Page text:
Hardware Reliability Qualification of Robo-Taxi: Environmental Stress and Failure Modes for Autonomous Vehicle Modules/Components 🗓

(Fen Chen) -- self-driving profiles, stresses, approaches, analysis, low-sample testing, failure examples ...

Co-sponsored with the SCV Reliability Chapter; the SCV VTS chapter; The SCV ASME Section; and Chicago VTS and SAE chapters
Speaker: Fen Chen, Senior Staff Reliability/Validation Engineer, GM Cruise
On-demand video: View Webinar (1:02:00 plus Q&A)
Meeting Date: Thursday, August 12, 2021
Summary: Autonomous driving is another great paradigm shift in the 100-year history of the automobile industry; it will redefine the rules of this industry. The role of car OEMs likely will transform from a traditional car manufacturer to a Robo-taxi service business provider. Robo-taxi has the potentials to solve many traffic and transportation issues, such as accessibility, efficiency, convenience, cost, carbon emission, and especially safety. It is regarded as an inevitable trend full of opportunities and challenges. In this presentation, we will introduce our newly developed AV hardware qualification methodology to rigorously qualify AV modules/components, as well as some technical lessons learned during our qualifications. First, the mission profiles of robo-taxi, consumer EV and conventional consumer gasoline vehicle will be compared. Due to the differences of use cases among them, it is pointed out that the existing industry standards developed for qualifying conventional vehicles might need to be tailored for the qualification of robo-taxi vehicles. Second, how to develop a customized mission profile for AV applications specifically for its deployment location will be discussed. By instrumenting vehicles with accelerometers and thermocouples at various key locations, and leveraging historical weather station big data, various realistic mission profiles covering vibration, temperature cycling, humidity, and UV irradiation on the basis of operational design domain can be obtained. This kind of customized mission profile can lead to an optimization of reliability versus AV total life cycle cost so to avoid under-design or over-design. Third a GMW3172-based AV qualification methodology tailed by customized AV mission profiles to quantitatively and qualitatively assure the durability of AV modules/components under various mechanical and environmental stresses will be discussed. An effective approach to mitigate low sample size and short test duration, which always are two of the most common challenges during qualifications, will also be introduced. Finally, some hardware failures with their root cause analysis and risk assessments during AV qualifications will be presented. Various rel testing failure modes including liquid cooling coldplate buckling during high temperature degradation, heat-pipe deformation due to freezing state and gravity effect during temperature cycling, compute MoBo MOS burnt failure during shock/vibe, down-selection of camera connector sealing material, CMC wire open caused by thermal shock stress, camera lens detachment due to salt mist ingression, in-vehicle display UV irradiation induced luminance degradation and its modeling, fatigue cracking of a Lidar bracket, commutator bushing wearout failure during random vibration, EMC failure of ethernet switch board, PCB board corrosion due to contamination, and IP5K2 risk assessment of TANG module enclosure will be discussed.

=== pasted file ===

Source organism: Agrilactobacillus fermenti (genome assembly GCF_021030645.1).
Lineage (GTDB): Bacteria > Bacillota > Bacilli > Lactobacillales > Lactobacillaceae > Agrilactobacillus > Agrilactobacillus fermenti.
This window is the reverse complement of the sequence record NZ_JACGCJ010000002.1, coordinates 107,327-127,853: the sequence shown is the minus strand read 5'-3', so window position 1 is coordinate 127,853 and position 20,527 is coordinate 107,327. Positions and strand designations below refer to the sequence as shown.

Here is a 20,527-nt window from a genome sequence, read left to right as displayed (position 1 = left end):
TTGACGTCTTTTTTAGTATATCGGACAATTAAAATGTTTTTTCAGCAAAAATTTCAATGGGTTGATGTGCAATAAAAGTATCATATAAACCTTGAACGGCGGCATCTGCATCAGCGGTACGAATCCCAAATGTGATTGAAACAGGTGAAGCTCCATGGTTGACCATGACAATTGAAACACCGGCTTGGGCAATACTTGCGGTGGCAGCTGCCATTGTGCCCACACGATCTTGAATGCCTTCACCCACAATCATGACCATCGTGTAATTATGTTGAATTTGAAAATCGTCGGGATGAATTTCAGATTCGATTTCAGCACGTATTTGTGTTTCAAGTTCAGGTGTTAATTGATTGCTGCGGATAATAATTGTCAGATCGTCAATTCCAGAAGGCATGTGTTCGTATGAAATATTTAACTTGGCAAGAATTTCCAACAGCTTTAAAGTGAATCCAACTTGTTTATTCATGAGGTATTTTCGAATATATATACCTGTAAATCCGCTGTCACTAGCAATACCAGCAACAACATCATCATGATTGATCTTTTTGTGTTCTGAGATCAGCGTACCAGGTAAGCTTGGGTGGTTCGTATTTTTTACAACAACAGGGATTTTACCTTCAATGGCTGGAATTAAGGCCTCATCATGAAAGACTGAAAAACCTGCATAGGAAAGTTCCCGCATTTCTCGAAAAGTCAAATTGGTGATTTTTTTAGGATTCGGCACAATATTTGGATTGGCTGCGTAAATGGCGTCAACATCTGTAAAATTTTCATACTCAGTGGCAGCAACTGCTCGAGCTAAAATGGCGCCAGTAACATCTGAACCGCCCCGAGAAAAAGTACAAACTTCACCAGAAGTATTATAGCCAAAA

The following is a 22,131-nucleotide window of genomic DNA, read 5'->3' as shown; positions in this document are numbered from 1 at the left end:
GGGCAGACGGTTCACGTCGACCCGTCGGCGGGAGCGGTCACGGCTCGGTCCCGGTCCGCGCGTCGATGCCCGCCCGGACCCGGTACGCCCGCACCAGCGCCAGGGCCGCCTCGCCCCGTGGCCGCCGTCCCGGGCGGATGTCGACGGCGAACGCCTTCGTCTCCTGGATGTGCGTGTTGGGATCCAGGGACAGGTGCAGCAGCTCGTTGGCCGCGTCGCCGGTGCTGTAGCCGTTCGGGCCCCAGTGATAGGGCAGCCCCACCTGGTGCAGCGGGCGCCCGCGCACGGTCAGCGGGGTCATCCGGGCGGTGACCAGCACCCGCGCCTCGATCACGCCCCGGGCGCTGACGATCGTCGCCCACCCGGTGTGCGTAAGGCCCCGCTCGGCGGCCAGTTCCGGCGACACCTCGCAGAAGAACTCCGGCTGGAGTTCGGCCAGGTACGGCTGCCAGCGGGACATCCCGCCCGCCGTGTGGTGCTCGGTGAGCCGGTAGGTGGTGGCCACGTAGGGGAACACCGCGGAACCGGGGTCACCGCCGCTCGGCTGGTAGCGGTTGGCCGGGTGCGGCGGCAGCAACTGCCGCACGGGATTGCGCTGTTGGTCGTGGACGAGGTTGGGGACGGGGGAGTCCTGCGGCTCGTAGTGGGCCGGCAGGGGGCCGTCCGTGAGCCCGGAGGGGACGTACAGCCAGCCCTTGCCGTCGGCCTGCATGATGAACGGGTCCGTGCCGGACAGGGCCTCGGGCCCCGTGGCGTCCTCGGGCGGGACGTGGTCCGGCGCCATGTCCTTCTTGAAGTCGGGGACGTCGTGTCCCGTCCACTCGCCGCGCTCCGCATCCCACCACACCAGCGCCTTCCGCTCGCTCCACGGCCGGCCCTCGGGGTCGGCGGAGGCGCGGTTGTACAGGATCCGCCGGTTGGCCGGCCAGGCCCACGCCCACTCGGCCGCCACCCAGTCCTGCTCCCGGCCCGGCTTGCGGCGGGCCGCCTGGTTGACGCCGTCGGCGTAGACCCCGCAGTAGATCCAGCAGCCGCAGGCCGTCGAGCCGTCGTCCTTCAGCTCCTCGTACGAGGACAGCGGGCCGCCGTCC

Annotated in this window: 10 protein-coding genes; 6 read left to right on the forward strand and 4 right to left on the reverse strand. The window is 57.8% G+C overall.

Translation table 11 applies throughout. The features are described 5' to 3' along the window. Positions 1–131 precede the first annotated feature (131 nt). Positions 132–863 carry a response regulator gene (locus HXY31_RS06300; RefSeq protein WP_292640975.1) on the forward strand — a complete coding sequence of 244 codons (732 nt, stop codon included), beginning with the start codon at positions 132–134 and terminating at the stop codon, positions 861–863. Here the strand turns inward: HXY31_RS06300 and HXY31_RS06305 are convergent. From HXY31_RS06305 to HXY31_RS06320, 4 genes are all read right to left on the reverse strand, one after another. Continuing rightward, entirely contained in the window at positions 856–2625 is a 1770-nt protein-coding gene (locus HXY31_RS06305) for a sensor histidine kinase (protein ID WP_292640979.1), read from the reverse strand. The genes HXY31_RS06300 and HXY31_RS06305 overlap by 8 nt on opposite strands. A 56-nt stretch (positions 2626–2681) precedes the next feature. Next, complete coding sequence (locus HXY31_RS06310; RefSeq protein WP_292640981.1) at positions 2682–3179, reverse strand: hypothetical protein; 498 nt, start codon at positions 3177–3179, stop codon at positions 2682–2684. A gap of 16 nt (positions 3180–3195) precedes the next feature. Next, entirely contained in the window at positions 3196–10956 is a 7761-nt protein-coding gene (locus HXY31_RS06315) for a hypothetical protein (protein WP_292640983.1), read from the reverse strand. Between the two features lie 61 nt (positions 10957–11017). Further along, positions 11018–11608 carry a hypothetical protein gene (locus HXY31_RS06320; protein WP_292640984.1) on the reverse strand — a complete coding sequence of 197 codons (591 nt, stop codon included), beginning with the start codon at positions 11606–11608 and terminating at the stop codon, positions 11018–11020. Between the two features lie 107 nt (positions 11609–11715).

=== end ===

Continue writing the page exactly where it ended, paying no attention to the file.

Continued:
Bio: Fen Chen received his Ph.D. degree in Electrical Engineering in 1998 from the University of Delaware. From 1997 to 1998, he was with Intel Component Research in Santa Clara as a graduate intern working on IC interconnect reliability. He joined IBM microelectronics at Essex Junction, VT in 1998 and worked on semiconductor technology reliability issues until 2015. From 2015 to 2019, he worked for Apple Inc in Cupertino as a senior reliability engineer focusing on qualifications of various consumer electronic products. In 2019, he joined Lumileds in San Jose as the director of quality and reliability and was responsible for qualifying novel uLED MCM products for automotive applications. After 6-months of work at Lumileds, he joined GM Cruise in 2019 as a senior staff reliability/validation engineer, and has been working on validations of electronic, optical and electromechanical modules for groundbreaking Cruise AV hardware systems since then. He holds more than 55 patents and has published over 60 technical papers/invited talks In various journals and conference proceedings.

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